These HTML/CSS/JS templates that have not been broken into Fluid templates are Naked Boilerplates. For example, Twitter Bootstrap is a Naked Boilerplate. To create a Fluid Boilerplate Package, Twitter Bootstrap gets integrated into some Fluid templates with metadata that tells TYPO3.Boilerplate
  • which Builder to use (FluidBuilder) and
  • what stuff is available in the Boilerplate (lists of layouts, widgets, options like changing colors, etc)
The Builder uses that metadata to present a list of stuff to the user. They can then integrate that stuff into their own Derivative Package. FluidBuilder could create fluid templates in an Application package or a Site package using the widgets/options (stuff) that the user chooses from the list of available stuff.

The site package that is based on Twitter Bootstrap does not have information about all of the widgets available in the Boilerplate package; Instead, it contains metadata about which parts of the Boilerplates were integrated into it (e.g. which widgets were included in the site or application package). Ideally, the Derivative Package could have enough information to facilitate upgrades from one Boilerplate version to the next (deltas or diffs or steps taken to create the site package from the old boilerplate. These changes would be rebased--like git--on the new version to help with template upgrades).

Derivative Metadata

Derivative Packages will need metadata about:
  • Integrated Boilerplates
    • Which Boilerplates have been integrated
    • What stuff (layouts/widgets/components) came from a particular Boilerplate (I assume that if it didn't come from the Boilerplate, then it was added by the developer, so care should be taken not to overwrite those changes.)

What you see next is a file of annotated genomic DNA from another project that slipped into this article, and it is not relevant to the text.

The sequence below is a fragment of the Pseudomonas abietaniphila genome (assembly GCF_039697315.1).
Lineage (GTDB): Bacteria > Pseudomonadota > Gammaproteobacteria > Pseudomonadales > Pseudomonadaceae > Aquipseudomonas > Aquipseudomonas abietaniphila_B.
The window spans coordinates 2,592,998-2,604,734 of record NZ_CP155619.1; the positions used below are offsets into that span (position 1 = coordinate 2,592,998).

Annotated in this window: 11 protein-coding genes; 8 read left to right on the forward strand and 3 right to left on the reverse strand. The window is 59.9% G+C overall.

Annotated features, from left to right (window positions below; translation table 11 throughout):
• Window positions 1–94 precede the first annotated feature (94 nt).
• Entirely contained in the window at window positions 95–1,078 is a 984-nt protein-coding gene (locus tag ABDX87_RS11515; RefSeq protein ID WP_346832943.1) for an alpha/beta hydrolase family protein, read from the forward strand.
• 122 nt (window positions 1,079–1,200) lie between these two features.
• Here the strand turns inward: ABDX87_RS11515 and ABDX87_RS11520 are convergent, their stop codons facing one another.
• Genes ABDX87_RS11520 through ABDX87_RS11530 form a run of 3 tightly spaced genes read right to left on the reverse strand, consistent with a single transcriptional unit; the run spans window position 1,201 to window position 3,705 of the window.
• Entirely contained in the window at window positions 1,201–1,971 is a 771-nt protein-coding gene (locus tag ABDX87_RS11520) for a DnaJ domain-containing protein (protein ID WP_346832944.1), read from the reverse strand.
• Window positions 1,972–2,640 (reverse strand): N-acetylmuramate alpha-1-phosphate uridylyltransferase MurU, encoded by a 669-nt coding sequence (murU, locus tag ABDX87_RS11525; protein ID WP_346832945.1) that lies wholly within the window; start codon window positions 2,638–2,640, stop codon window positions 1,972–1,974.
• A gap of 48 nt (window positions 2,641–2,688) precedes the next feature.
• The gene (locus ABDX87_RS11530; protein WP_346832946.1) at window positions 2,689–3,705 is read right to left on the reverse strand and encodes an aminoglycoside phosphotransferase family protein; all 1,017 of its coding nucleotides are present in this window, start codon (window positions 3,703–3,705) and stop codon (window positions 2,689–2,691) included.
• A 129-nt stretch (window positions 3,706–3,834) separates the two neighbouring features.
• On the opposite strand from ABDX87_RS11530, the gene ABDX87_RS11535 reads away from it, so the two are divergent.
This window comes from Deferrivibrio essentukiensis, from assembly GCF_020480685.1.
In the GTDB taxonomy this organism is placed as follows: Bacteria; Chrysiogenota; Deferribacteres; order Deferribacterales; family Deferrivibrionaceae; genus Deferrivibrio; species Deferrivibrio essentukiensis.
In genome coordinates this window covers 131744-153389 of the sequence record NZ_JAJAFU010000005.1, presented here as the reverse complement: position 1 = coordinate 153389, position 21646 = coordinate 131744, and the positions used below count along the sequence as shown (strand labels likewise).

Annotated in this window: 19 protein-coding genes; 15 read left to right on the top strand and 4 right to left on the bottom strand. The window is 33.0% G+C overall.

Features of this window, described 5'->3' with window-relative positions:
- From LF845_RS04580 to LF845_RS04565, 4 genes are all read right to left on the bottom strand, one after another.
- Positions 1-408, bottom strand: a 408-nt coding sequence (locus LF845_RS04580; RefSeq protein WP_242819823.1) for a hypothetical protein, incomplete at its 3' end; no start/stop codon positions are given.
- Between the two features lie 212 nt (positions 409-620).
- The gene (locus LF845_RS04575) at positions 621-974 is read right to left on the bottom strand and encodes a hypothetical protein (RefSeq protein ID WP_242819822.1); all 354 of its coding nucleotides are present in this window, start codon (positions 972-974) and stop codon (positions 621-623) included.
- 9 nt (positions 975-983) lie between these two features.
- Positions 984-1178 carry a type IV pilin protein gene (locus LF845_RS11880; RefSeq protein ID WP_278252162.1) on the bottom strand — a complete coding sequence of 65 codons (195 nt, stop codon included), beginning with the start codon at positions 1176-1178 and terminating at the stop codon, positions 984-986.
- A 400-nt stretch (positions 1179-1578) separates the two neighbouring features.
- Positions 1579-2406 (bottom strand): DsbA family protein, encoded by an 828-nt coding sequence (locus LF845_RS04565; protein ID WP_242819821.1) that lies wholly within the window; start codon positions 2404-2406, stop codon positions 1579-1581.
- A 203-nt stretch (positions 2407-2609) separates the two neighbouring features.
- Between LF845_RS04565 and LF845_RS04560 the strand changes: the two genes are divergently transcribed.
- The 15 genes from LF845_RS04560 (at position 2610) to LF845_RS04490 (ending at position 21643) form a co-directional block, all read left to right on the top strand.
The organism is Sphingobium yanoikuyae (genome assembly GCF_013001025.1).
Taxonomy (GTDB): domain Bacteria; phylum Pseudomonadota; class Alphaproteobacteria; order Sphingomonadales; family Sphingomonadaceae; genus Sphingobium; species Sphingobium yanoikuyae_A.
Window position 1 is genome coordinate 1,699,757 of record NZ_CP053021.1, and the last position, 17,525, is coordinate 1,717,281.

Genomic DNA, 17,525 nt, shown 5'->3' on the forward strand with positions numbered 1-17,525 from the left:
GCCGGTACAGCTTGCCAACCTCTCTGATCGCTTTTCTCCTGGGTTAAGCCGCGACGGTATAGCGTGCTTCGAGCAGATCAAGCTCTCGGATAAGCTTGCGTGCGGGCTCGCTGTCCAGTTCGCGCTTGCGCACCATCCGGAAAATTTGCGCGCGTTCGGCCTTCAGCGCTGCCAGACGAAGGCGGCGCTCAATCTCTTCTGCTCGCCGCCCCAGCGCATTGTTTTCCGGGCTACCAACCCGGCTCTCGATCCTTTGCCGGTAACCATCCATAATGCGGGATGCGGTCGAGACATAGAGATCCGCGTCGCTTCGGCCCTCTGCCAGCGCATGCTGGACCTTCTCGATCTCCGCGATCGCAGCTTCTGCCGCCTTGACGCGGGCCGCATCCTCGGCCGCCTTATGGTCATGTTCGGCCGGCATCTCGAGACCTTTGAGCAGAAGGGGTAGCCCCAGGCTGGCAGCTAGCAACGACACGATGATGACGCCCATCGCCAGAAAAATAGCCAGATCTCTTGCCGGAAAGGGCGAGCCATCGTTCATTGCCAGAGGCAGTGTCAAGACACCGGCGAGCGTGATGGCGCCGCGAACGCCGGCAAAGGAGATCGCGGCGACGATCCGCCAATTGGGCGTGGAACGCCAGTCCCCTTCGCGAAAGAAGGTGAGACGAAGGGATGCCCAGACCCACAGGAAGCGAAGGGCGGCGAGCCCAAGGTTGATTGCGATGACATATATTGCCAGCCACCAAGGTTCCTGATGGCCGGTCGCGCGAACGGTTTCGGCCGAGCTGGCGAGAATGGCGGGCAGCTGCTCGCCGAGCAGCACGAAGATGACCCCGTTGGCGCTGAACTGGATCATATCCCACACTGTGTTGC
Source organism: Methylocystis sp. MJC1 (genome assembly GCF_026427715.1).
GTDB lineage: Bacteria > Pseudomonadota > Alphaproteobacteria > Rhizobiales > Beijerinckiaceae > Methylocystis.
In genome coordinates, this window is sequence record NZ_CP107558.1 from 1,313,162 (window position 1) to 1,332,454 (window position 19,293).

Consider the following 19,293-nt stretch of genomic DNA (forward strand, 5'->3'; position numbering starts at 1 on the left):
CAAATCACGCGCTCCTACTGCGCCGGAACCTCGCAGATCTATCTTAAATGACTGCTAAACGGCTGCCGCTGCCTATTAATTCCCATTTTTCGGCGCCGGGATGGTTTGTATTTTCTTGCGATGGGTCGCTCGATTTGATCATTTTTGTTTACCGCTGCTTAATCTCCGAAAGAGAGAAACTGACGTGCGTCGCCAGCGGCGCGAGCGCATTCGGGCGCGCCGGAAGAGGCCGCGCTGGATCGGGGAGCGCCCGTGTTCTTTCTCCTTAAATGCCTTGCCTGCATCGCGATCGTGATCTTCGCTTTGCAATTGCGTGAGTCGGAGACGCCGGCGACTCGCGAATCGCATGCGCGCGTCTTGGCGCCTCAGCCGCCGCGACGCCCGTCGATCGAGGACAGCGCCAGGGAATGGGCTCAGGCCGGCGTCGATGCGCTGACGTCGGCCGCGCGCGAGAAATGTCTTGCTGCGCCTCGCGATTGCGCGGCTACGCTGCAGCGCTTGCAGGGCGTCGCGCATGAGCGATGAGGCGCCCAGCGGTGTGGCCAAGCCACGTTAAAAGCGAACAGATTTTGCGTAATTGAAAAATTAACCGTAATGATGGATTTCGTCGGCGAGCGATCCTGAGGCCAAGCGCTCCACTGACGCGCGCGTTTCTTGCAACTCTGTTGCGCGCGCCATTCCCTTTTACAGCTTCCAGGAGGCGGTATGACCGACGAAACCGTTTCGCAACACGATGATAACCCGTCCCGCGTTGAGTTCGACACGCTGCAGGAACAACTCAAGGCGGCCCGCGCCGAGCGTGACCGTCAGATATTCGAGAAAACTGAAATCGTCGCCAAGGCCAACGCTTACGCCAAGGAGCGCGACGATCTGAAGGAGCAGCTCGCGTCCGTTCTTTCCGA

• How things were integrated (like where widgets were inserted) could use Eel/FlowQuery (my preference) or XPath (which only works on XML-like files, but could be very useful in some cases.)
  • Versioning Information to facilitate Migrations
    • Kickstarters and Builders might not support migrating from one version of a Boilerplate to the next, but they should store something that says which version of a Boilerplate was used in generating the derivative package.
    • Neos and other agencies might provide a Boilerplate package with a collection of widgets that can be added to templates. How/where these widgets are inserted should be carefully recorded, so that changes may be replayed/rebased on any manual template modifications or to facilitate migrating a package from one boilerplate version to the next.
  • Builder-specific options
    • For example, the FluidBuilder (maybe TemplateBuilder would be a better name) would have a theme layer that uses theming options. If a Boilerplate can be customized with custom colors (think SASS or LESS), then the Builder could expose those options in some kind of interface.

Initial Thoughts on Code

Note: I need to go through Flow's code again to decide which parts can be reused. Possibilities include:

  • Configuration (Store all the metadata in yaml files)
  • Monitor (File Monitor / Change Detection, Possibly implement ChangeDetectionStrategyInterface to look for specific changes in target files)